The Mineral Products Association (MPA) has expressed its concerns over DEFRA's plans to scrap the Aggregates Levy Sustainability Fund (ALSF) by the end of the financial year.
The ALSF is the means by which around 7% of the Aggregates Levy revenue is channelled back into communities, NGOs and other stakeholders to fund projects delivering conservation, local community and other sustainability benefits.
Chief Executive of the MPA, Nigel Jackson, said "there is no justification to this decision" as the ALSF is an important part of the Aggregates Levy scheme, and is the way in which a small amount of the revenue raised by the Levy brings benefits to communities in areas affected by aggregate extraction.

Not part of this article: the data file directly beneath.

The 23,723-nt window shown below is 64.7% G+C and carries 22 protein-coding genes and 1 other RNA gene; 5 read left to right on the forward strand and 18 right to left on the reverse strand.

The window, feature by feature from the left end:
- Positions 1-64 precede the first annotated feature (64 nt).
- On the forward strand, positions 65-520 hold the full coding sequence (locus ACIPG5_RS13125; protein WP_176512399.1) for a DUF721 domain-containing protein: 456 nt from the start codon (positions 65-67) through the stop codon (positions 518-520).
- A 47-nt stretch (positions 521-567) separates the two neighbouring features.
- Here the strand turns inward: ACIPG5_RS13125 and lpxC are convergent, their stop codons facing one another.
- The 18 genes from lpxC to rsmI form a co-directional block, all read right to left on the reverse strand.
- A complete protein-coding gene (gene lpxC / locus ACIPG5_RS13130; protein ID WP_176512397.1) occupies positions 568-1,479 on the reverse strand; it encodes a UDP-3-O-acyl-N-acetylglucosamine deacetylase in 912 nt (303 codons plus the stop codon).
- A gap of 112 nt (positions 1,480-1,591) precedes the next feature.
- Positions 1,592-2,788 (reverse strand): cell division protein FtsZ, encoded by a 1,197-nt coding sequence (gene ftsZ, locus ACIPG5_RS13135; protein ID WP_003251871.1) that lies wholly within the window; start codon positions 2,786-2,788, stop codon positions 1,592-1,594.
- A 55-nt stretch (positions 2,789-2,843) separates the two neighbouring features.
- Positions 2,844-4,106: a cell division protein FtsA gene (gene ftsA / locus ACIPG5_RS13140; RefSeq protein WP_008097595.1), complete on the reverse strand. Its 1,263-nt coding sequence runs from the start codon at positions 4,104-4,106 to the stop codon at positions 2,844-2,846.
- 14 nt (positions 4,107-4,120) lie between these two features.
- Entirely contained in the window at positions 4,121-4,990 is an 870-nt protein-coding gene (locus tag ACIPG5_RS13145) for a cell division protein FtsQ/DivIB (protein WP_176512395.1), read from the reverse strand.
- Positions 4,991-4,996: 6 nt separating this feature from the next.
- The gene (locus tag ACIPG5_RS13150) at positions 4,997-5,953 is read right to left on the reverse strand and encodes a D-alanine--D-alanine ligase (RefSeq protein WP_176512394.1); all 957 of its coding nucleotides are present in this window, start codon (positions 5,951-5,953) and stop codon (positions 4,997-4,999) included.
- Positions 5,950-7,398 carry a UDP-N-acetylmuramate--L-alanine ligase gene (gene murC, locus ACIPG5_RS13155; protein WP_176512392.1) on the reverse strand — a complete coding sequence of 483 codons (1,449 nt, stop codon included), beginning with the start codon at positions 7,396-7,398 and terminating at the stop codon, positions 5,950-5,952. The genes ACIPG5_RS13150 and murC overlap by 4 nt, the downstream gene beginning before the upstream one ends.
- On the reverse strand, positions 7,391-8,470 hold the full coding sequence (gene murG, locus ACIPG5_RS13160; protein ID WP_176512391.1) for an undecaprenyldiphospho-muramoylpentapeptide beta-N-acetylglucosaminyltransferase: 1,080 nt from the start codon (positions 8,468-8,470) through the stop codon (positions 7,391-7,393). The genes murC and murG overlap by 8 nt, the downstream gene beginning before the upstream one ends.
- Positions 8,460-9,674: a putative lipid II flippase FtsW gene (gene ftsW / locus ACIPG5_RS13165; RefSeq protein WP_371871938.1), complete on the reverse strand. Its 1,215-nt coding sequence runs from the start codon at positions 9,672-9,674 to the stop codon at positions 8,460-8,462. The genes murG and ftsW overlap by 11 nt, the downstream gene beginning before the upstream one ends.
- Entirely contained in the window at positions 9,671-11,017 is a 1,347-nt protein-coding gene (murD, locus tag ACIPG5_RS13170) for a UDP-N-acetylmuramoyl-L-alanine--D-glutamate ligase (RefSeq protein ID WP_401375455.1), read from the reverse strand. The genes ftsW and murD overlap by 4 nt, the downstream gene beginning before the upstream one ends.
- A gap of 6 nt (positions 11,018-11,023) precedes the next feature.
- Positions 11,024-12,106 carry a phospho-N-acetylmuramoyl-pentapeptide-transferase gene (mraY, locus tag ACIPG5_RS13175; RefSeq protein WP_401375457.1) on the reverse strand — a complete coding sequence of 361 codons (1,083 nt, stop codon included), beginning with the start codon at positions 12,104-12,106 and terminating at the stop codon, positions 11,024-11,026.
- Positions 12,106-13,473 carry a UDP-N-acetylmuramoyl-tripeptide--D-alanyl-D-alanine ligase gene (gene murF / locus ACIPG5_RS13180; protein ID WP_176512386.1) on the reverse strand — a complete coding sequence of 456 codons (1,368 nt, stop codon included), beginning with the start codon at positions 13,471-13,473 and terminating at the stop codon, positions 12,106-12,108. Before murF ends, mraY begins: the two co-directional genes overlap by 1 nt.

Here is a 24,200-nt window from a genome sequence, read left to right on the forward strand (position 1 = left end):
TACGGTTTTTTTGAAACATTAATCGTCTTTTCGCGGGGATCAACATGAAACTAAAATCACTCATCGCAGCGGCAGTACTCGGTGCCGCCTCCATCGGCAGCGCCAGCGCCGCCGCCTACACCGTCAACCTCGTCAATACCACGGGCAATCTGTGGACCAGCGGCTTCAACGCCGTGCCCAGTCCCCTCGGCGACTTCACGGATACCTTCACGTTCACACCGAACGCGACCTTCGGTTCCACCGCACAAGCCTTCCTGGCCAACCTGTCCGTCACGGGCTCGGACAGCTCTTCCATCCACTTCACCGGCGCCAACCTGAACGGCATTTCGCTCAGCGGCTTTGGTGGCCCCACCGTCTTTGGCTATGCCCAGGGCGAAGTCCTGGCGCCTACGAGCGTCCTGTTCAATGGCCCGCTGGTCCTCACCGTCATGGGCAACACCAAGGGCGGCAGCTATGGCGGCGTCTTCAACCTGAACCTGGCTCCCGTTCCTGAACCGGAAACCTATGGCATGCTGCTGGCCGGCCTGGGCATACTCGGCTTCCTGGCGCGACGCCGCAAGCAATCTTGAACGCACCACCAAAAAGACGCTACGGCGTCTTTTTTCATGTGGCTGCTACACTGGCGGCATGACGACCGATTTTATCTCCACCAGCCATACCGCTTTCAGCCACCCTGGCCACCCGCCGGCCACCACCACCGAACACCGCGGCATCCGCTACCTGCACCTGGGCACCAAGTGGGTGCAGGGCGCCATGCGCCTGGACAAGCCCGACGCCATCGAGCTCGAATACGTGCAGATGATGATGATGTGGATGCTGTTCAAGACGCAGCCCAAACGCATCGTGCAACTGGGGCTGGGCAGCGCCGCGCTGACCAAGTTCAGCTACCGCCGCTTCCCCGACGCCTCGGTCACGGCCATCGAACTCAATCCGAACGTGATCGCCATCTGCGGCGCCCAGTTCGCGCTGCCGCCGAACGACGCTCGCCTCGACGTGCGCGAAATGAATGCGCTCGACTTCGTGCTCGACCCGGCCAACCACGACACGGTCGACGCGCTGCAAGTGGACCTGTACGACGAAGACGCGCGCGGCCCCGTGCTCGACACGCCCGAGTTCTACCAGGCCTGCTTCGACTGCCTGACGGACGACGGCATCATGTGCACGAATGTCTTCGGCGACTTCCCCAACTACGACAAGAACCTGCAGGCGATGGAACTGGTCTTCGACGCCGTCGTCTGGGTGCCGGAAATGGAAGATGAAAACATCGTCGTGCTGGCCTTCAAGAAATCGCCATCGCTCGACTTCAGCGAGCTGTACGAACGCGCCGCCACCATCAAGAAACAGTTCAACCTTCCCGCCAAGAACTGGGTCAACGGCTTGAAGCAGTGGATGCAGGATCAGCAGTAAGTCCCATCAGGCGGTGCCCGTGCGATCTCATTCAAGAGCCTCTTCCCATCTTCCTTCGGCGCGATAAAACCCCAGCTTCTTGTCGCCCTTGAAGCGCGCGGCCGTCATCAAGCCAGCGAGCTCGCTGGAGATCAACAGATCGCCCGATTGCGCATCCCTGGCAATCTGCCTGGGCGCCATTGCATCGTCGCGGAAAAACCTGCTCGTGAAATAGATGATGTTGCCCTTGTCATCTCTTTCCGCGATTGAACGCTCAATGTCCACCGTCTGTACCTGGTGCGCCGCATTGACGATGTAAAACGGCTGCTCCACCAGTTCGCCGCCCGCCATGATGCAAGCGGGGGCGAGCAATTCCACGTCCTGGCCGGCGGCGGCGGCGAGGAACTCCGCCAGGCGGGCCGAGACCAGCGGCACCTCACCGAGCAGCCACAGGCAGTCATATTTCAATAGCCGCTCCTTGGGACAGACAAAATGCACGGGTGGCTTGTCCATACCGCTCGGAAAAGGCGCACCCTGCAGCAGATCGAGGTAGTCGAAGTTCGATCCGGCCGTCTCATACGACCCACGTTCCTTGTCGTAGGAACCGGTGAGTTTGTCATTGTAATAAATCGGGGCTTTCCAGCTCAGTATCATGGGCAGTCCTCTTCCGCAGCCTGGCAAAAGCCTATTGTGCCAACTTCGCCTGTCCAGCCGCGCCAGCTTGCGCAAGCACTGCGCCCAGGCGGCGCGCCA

He added that ending the fund would be "an enormous own goal for DEFRA and the Government" as it runs contrary to the objectives of empowering local communities. He said it could be the difference between communtites saying yes to extraction and saying no. Mr Jackson also called for affected organisations to join the MPA in leading a campaign to make sure the ALSF is retained for as long as the Aggregates Levy exists.
Scotgold Resources Limited has released an update on the company's gold and silver exploration programme within the Auch Project Area, 10 km north-east of the Cononish Gold and Silver Project, and outside the boundaries of the Loch Lomond and Trossachs National Park.
Small diameter drilling and rock chip sampling, of a vein system at Auch, have returned encouraging results, with up to 62.4 g/t Au and over 200 g/t Ag.
Ground based magnetic surveys have also revealed two significant magnetic anomalies that are thought to be related to a breccia pipe structure.
Wolf Minerals Limited has announced that Devon County Council has given final approval to a modification order, to update and modernise the existing planning permission at the Hemerdon tungsten and tin project, near Plymouth.